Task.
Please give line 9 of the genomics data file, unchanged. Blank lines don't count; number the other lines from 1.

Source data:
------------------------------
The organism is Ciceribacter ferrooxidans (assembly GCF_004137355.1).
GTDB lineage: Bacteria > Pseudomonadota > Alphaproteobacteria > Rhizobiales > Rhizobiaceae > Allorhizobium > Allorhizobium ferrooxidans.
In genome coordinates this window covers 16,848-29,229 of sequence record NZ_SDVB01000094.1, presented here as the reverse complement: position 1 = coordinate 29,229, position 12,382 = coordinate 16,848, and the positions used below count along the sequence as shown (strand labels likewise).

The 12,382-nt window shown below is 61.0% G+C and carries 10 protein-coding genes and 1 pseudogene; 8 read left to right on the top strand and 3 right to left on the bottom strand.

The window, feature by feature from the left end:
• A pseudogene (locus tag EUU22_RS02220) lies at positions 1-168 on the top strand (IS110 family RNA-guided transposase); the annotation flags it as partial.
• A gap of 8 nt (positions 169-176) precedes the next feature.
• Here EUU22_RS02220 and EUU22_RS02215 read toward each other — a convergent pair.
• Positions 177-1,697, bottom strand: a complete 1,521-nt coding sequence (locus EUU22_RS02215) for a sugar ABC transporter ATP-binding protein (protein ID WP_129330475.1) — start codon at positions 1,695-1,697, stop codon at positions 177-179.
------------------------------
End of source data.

• Positions 177-1,697, bottom strand: a complete 1,521-nt coding sequence (locus EUU22_RS02215) for a sugar ABC transporter ATP-binding protein (protein ID WP_129330475.1) — start codon at positions 1,695-1,697, stop codon at positions 177-179.